For this discrimination James condemns the Christians of his day, and us, quite unequivocally. When we show partiality in this way we are violating the requirement to love others as we love ourselves. Before God the poor man is fully equal to the rich. Our tendency to discriminate shows that we have not understood the gospel.

Most of us recognize that we should welcome all who come. The problem for us is more often that the nature of our worship is inherently unwelcoming to many. The poor want a different experience from the one our churches provide. The same is true of blacks and other ethnic groups as well as evangelicals and charismatics. Ideally we should all be able to worship together, but in the real world there are serious limits that we must acknowledge and largely accept.

Actually, James goes further than simply opposing discrimination in favor of the rich. He suggests that there are reasons to discriminate in favor the poor. He offers two. First, the rich oppress us. Second, God has chosen the poor of the world to be rich in faith and to be heirs of the kingdom. He supports the preferential option for the poor.

The Bible has played an important role in Western history in keeping alive the issue of the poor. This does not mean that Christians have so fully lived their faith as to abolish poverty or the penalties that go with it. Far from it. But the rhetoric of the Bible about the poor has kept alive an uneasy conscience about the exploitation of the poor. Most people today recognize that the growing gap between rich and poor is a backwards move that the church should oppose. Evangelicals, Roman Catholics, and old-line Protestants disagree on many points, but they are united in calling for greater concern and care for the poor.

What unites the two passages is the call for inclusiveness. Whether or not we should seek to convert others, we should certainly welcome all to the church. As Christians we cannot exclude people on the grounds of their poverty, their ethnicity, or their sexual orientation. During the civil rights struggle, nothing was more offensive to the Christian conscience than to see white segregationists excluding blacks from entering their churches to worship with them.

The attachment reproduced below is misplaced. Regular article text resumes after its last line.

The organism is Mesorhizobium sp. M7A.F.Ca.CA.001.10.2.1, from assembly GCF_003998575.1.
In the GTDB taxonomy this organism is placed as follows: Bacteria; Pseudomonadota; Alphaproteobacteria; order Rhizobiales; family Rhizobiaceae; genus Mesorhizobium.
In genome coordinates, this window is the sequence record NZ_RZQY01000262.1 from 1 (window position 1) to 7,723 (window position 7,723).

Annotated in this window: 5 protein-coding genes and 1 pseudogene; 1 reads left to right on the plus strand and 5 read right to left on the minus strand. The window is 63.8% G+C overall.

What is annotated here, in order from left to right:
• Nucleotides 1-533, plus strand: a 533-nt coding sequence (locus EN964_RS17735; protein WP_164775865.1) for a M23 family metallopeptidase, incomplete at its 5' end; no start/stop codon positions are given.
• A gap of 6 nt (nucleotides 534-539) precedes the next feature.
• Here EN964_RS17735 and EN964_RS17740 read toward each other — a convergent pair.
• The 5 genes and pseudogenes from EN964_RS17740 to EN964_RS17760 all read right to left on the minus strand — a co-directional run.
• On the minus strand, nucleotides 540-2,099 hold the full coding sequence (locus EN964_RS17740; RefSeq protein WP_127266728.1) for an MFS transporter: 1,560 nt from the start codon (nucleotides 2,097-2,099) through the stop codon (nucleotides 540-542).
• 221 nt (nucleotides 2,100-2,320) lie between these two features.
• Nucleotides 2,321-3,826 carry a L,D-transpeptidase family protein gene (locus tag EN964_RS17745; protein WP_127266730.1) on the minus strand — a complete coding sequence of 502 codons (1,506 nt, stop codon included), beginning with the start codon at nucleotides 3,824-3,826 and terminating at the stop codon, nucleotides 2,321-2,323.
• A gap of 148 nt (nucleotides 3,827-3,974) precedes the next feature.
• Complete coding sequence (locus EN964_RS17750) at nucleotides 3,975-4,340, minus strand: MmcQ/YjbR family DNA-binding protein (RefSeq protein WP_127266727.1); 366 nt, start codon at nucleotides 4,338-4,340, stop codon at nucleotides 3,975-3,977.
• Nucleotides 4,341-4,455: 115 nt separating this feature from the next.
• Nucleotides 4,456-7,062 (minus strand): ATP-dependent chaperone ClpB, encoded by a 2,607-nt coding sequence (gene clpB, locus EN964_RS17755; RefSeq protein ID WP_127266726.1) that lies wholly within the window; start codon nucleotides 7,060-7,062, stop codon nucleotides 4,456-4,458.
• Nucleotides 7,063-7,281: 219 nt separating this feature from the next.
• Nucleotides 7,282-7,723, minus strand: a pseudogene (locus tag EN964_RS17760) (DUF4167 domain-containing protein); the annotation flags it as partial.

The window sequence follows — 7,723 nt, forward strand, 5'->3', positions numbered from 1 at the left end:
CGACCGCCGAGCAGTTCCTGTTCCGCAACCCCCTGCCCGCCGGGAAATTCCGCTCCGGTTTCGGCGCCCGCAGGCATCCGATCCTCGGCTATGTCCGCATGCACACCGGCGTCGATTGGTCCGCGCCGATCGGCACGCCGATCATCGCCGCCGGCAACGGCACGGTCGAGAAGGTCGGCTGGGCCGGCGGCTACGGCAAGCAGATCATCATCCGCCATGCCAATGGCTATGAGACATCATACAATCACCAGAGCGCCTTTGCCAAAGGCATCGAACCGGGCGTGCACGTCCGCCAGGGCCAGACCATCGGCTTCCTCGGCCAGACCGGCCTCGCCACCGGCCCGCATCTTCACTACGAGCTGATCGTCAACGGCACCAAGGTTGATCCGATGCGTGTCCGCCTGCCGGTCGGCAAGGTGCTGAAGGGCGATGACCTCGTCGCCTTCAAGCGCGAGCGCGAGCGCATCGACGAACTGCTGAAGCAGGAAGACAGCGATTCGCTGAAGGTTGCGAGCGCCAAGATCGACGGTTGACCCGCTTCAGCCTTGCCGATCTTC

Today the real test is the ability of the churches to be genuinely inclusive of gays and Lesbians. Many old-line congregations welcome those with homosexual orientations into their congregations, but only on condition that they not act on their feelings. Is this full inclusion? If we judge that acting on their feelings is immoral, then James would support those who take this position. If we judge that forbidding them to act on their feelings while we encourage heterosexual to act on theirs is showing partiality, then James supports those who would ask of homosexuals the same discipline and faithfulness they ask of heterosexuals. We hope and pray that the movement within the old-line denominations to this fuller form of inclusion will proceed more rapidly. James reminds us that we should act on our convictions.


John B. Cobb, Jr., Ph.D., has held many positions including Ingraham Professor of Theology at the Claremont School of Theology, Avery Professor at the Claremont Graduate School, Fullbright Professor at the University of Mainz, Visiting Professor at Vanderbilt, Harvard, and Chicago Divinity Schools. His writings include: Christ in a Pluralistic Age; God and the World; and co-author with Herman Daly of For the Common Good which was co-winner of the Grawemeyer Award for Ideas Improving World Order.